Podcast 050: Andrew Birch – Can cutting red tape lower the cost of residential solar?

Solar panels by themselves are just 10% of the cost of a residential solar system, yet US buyers are paying significantly more than homeowners in other parts of the world.  Why is this? The answer is “soft costs” — the design, permitting, and sales costs associated with system installation in the US.  And, if this leading architect of the modern clean energy era has his way, we will see big cost savings in the near future.  Listen in as Andrew “Birchy” Birch, co-founder and CEO of Open Solar, unfolds his solution to reducing some of the most unnecessary costs of going solar.

I think, the opportunity for solar professionals and for mankind today is to come in and solve for that last mile, to solve for the things that we’ve solved in other industries that aren’t really so much rocket science


It has to be one of the great economic opportunities for American small businesses.


It’s not just lowering the cost of energy for the whole, it’s also shifting what you are paying into this hyper-productive economically generative, tax generative, local economy


In Australia today, there is over 20% penetration. So over one in five homes in Australia has a solar system today. If you go solar in Australia, you pay $1.10, $1.21 per watt. And you get your system within, one to three weeks, it’s really as fast as the installers prepared to drive out and install it. Where as you compare to the States, you’re paying probably, three to four dollars a watt, we’re averaging I think $3.40 a watt right now, for the exact same solar panels, and it can take two to three months on average to get that system. 

Andrew “Birchy” Birch, CEO of Open Solar

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Transcript

Bill Nussey:
Hello, and welcome to 2021. I’m really excited to roll out today’s podcasts one of the first of the new year. And I think one of the most spot-on guests we’ve ever had when it comes to making local energy affordable and widespread for everybody. And of course, I always want to thank our audience, all of you and my friends and colleagues and those of you who listen in for sharing your time with us. This is a really important topic and I know you’ve got a lot of stuff on your plate. So we really appreciate you, always encourage your feedback and ideas on how we can make these better.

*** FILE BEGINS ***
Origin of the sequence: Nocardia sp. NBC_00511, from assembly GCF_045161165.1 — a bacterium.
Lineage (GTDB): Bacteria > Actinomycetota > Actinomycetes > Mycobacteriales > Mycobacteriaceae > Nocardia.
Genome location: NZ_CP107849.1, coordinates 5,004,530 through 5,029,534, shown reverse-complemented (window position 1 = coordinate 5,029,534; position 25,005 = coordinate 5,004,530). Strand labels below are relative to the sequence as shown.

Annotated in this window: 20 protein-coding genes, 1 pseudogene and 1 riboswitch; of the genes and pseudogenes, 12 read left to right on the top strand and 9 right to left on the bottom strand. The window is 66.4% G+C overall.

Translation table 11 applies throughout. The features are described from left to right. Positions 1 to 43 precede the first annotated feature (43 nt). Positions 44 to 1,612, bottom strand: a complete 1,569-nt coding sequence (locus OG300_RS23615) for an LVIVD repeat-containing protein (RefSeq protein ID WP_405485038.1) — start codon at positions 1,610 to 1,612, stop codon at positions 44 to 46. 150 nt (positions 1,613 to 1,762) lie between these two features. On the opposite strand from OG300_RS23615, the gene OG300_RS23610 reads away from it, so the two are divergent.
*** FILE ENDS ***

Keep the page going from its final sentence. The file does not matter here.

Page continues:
Bill Nussey:
So today’s guest, I don’t think it’s a stretch to say that he is one of the architects of the modern local energy industry. He has had an amazing career, which we’re going to hear about that led him to be in one of the most pivotal positions I’m aware of, to help accelerate the adoption and the price declines of local renewable energy. One of the most iconic things he’s done prior to his current set of projects and companies was to help found and grow a company called Sungevity. If you’ve been in the industry, you know they’re one of the giants that built the early rooftop solar and small scale solar industry.

Bill Nussey:
If you’re new to the business, you haven’t heard of it, we’re going to hear about it. But Sungevity was one of the companies that laid out the pathway that’s ultimately led to millions and millions of US homes and many more millions around the world, having solar on the roof. So please, welcome today Birchy.

Andrew “Birchy” Birch:
Hi, thanks very much, Bill, good to be chatting.

Bill Nussey:
So we’d love to start with the personal stuff, because I think that helps me and everybody get a sense of what makes you tick. So I noticed when I first met you, you have this accent and that doesn’t sound like you grew up in Omaha. So I’ve learned since that you grew up in Scotland, and you earned a degree from the University of St. Andrews in physics, which is pretty cool. And I also learned that St. Andrews is what some people call the ancients, one of the oldest schools in the UK, established in 1413, which makes Harvard look like a baby and has some pretty notable alumnus besides yourself, including Prince William and Princess Kate, 16th century physicist and mathematician John Napier. And by the way, thank you Mr. Napier, for logarithms and the use of the decimal. So let’s just start with that. What’s it like to go to a school that’s 600 years old?

Andrew “Birchy” Birch:
So, I was born and raised in Scotland and I joke that my three Californian daughters were born in the middle of summer in the height of the California sun season didn’t see rain for four months, I was born in the Highlands of Scotland, and didn’t see the sun for four months from my February birthday. So an unusual study point for a solar geek. But yes, St. Andrews was fun and a great old as you say, university and I’ve always been, since I was really young, a proper physics geek, always trying to figure out how the world works and getting confused and trying to solve the odd problem.